Almighty Father, whose Son our Saviour Jesus Christ is
the light of the world: may your people, illuminated by your word
and sacraments, shine with the radiance of his glory, that he may
be known, worshipped, and obeyed to the ends of the earth; for he
is alive and reigns, now and for ever. Amen.
post-communion for the 3rd Sunday of
THE archetypal symbol of light in the darkness, particularly
from Advent, through Christmas, to the Epiphany season, has been
part of the Christian tradition from the beginning.
The image from St John's Gospel of Jesus as light of the world,
in particular, is so familiar that we rarely stop to consider its
meaning. Light is closely connected with good news for all: the
light of hope, set against the darkness of despair; the light of
salvation, set against the darkness of death; the light of Christ,
against the darkness of evil; and so on.
So firmly in our imaginations is God himself identified with
light that the author of this prayer does not even need to state
this fact; the focus is all on the Son, whose light reveals the
Father to us.
Darkness, in contrast, hardly gets a mention. The dark as a
metaphor has traditionally had a more limited frame of reference,
functioning as the repository of all that is wicked and leads to
As the Scottish poet and nature-writer Kathleen Jamie puts it in
her book Findings (Sort Of Books, 2005): "Our vocabulary
ebbs with the daylight, closes down with the cones of our
Jamie is fascinated by the relationship between light and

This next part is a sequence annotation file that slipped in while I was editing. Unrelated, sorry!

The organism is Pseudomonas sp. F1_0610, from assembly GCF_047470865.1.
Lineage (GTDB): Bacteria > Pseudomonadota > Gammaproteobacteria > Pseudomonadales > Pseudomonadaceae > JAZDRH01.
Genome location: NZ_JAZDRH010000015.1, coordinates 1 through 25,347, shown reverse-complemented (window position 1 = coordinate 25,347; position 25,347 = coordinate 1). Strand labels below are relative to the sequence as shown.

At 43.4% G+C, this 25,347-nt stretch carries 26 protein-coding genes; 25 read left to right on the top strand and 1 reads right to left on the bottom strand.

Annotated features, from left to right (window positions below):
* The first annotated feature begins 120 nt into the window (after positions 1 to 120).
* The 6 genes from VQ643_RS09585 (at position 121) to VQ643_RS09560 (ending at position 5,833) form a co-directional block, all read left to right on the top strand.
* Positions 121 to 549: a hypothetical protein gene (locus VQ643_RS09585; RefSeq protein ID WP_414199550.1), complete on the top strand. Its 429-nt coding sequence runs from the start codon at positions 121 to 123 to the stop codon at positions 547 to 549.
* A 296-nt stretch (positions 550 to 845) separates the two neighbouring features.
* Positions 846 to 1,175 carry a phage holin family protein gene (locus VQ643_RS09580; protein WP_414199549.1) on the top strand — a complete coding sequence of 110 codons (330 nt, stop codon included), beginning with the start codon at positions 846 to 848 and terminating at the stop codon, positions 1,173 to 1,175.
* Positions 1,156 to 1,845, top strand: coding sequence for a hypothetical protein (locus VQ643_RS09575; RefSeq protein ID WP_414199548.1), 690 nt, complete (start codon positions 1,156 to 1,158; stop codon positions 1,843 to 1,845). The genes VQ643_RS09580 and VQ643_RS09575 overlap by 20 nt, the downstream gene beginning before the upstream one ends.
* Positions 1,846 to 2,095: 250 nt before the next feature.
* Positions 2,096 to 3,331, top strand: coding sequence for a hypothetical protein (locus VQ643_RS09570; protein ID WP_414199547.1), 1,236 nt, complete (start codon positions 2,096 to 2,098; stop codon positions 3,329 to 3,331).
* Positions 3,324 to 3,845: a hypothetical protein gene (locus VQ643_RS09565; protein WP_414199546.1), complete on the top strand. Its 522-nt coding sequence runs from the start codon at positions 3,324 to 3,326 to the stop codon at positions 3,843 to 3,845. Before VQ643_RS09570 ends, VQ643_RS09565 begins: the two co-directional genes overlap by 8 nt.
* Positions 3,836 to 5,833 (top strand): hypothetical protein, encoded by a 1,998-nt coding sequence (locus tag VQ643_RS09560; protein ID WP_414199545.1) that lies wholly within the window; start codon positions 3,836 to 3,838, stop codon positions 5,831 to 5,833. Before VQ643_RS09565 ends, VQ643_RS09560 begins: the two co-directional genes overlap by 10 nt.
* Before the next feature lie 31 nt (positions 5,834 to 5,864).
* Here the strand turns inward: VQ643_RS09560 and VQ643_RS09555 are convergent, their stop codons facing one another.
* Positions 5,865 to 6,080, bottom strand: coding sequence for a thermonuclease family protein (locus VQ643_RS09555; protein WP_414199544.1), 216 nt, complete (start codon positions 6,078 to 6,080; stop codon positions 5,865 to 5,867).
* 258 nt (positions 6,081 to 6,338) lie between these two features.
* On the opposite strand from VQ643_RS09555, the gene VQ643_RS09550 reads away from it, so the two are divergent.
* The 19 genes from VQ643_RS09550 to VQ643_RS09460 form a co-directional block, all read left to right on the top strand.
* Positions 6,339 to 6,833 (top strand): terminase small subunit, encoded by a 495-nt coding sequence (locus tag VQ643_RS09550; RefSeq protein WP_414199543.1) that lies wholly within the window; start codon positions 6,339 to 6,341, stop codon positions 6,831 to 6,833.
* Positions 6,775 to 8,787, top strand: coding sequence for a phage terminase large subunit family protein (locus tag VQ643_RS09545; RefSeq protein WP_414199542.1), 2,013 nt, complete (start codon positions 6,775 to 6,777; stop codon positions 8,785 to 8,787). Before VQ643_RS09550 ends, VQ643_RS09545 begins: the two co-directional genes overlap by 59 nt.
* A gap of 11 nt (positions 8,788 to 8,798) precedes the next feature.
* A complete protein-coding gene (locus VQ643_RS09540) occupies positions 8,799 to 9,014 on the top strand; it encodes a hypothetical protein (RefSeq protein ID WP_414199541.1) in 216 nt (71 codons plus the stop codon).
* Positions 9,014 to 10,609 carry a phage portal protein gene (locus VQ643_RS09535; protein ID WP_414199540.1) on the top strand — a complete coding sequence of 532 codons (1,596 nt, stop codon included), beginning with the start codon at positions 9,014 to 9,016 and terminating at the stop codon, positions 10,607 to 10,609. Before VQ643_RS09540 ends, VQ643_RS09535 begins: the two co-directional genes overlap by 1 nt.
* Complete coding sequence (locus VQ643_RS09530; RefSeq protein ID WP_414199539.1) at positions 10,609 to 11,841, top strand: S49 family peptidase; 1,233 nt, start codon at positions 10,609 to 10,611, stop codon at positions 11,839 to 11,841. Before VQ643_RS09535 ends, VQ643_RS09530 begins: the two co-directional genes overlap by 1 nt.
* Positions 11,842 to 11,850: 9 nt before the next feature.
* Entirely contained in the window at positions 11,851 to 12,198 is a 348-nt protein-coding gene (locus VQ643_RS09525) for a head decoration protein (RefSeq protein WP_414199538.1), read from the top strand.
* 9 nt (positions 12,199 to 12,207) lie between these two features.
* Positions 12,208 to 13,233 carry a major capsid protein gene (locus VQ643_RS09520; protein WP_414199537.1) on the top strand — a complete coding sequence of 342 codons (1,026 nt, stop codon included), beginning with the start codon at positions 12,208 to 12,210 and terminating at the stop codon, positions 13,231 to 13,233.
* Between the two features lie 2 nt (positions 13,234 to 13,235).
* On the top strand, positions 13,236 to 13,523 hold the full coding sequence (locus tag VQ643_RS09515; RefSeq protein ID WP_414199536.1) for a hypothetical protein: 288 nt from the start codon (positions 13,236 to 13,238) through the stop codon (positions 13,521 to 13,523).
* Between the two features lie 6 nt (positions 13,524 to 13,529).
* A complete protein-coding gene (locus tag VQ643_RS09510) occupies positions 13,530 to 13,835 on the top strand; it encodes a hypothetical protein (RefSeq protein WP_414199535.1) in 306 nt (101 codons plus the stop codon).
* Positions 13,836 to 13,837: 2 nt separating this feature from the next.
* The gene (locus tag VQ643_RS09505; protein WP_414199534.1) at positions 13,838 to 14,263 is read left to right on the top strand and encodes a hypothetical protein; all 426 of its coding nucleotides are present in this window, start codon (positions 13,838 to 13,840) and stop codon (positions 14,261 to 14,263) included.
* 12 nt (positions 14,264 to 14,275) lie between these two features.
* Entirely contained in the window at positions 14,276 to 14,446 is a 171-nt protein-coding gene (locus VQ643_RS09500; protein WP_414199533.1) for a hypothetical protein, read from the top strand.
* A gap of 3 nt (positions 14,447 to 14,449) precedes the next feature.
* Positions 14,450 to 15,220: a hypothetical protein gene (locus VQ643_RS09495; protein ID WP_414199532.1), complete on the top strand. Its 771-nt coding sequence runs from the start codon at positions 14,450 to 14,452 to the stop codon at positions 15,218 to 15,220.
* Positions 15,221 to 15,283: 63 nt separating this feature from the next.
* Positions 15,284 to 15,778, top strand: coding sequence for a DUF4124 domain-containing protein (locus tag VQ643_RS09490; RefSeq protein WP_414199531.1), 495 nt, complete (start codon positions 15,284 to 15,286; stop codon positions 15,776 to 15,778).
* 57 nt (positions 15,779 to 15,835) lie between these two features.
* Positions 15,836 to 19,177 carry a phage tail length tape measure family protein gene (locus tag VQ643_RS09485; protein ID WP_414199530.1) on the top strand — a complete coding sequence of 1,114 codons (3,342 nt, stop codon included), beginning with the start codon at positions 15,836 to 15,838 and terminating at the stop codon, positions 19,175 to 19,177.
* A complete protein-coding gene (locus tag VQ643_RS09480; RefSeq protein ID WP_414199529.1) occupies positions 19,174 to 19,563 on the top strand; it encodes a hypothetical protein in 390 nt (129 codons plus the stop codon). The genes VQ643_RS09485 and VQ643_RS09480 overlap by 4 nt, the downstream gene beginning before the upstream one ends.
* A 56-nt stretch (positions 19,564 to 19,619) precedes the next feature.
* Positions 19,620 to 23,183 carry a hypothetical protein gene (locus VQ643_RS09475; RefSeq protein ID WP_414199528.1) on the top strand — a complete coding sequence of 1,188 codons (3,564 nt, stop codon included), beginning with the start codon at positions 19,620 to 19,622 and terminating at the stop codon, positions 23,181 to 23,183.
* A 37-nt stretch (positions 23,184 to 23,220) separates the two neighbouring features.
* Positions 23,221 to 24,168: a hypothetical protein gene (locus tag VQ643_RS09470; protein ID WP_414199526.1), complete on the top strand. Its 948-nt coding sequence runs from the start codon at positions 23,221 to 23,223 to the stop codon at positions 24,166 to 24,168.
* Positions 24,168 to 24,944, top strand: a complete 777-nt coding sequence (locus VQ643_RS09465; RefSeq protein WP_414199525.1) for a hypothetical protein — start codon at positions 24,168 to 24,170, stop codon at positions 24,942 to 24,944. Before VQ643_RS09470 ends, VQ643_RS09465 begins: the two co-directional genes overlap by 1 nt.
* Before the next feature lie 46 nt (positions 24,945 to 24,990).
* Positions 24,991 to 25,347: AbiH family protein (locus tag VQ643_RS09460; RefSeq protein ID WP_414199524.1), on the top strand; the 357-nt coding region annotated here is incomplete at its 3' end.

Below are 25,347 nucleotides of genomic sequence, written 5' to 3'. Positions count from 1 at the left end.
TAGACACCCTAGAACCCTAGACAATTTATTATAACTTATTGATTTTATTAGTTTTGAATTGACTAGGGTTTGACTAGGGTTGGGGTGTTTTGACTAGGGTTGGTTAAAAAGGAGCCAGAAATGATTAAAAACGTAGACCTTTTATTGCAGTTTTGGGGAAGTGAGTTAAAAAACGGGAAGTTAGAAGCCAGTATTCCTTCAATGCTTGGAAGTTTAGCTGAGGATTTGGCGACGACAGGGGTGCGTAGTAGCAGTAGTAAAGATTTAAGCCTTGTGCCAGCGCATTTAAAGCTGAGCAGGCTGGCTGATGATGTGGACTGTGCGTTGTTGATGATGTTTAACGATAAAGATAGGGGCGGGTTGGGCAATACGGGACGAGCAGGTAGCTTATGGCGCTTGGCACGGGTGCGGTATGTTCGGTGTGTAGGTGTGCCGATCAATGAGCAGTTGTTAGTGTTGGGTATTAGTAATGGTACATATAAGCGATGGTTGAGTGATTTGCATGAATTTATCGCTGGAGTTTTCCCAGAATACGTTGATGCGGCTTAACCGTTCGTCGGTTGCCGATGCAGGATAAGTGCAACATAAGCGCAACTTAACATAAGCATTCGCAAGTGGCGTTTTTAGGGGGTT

darkness. She reminds us that beyond the negative metaphorical
meanings that poets and priests have put on to it, darkness itself
is not evil, but good. "We are conceived and carried in the
darkness, are we not?" she writes.
But darkness has a more positive place in the Christian story
than we might think. In one of my favourite Christmas carols, "In
the bleak midwinter", conventional images of bright angels are only
the backdrop to the dim warmth and intimacy of the stable, where
the mother worships the child with a kiss.
The dusky stillness of winter, as much as the blazing light,
heralds the arrival of God on earth. And as the Christmas season
finally draws to a close at Candlemas, we will remember Simeon for
being the one who identified Jesus as "the light to lighten the
Gentiles"; although this revelation, too, is dependent on a
lifetime of waiting in the obscurity of the Temple precincts.
While we associate epiphanies and mystical encounters with
dazzling light, it is more often the accompanying darkness that
illuminates and gives them meaning. The Eastern Church Father St
Gregory of Nyssa wrote in his Life of Moses: "When,
therefore, Moses grew in knowledge, he declared that he had seen
God in darkness, that is, that [Moses] had then come to know what
is divine is beyond all knowledge and comprehension."
Meeting God face to face is as much a meeting in darkness as it
is in light. To "shine with the radiance of [God's] glory"
paradoxically involves reconciling ourselves to the dark,
recognising it as God's gift to us, as well as the light.
The illumination that we might ask for in this prayer is the
darkness through which we may come to see and know God's presence.
This is a darkness that contains something of the watchful,
expectant quality that Jamie describes.
It is not a place to be feared; but, like the "real, natural,
starry dark" of a winter's evening, it is a place of comfort and
safety, beauty and promise. Here, the light that illuminates the
dark is not so much the harsh light of judgement as the single
vulnerable light of a candle flame.
As it grows and joins other flames, it reveals the way forward,
and slowly brings to light the truth about ourselves and our
The Revd Anna Macham is Priest-in-Charge of St Philip's,
Camberwell, in south London.